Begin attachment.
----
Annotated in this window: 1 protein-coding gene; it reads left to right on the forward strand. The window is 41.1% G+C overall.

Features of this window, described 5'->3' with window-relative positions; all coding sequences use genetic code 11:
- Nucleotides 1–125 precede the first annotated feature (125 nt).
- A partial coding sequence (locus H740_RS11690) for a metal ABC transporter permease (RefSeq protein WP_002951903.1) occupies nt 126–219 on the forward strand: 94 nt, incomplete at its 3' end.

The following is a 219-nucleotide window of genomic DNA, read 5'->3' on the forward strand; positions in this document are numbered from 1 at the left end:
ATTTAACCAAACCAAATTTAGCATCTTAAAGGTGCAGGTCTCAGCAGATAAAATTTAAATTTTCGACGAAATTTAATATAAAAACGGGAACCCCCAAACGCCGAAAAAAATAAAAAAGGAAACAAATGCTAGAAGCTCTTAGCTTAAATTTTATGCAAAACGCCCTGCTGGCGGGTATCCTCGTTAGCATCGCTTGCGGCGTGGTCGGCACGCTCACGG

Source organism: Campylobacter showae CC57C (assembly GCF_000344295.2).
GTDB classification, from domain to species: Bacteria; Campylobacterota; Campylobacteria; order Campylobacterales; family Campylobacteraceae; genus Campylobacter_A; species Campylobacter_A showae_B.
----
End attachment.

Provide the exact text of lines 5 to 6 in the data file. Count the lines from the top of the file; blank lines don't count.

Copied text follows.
The following is a 219-nucleotide window of genomic DNA, read 5'->3' on the forward strand; positions in this document are numbered from 1 at the left end:
ATTTAACCAAACCAAATTTAGCATCTTAAAGGTGCAGGTCTCAGCAGATAAAATTTAAATTTTCGACGAAATTTAATATAAAAACGGGAACCCCCAAACGCCGAAAAAAATAAAAAAGGAAACAAATGCTAGAAGCTCTTAGCTTAAATTTTATGCAAAACGCCCTGCTGGCGGGTATCCTCGTTAGCATCGCTTGCGGCGTGGTCGGCACGCTCACGG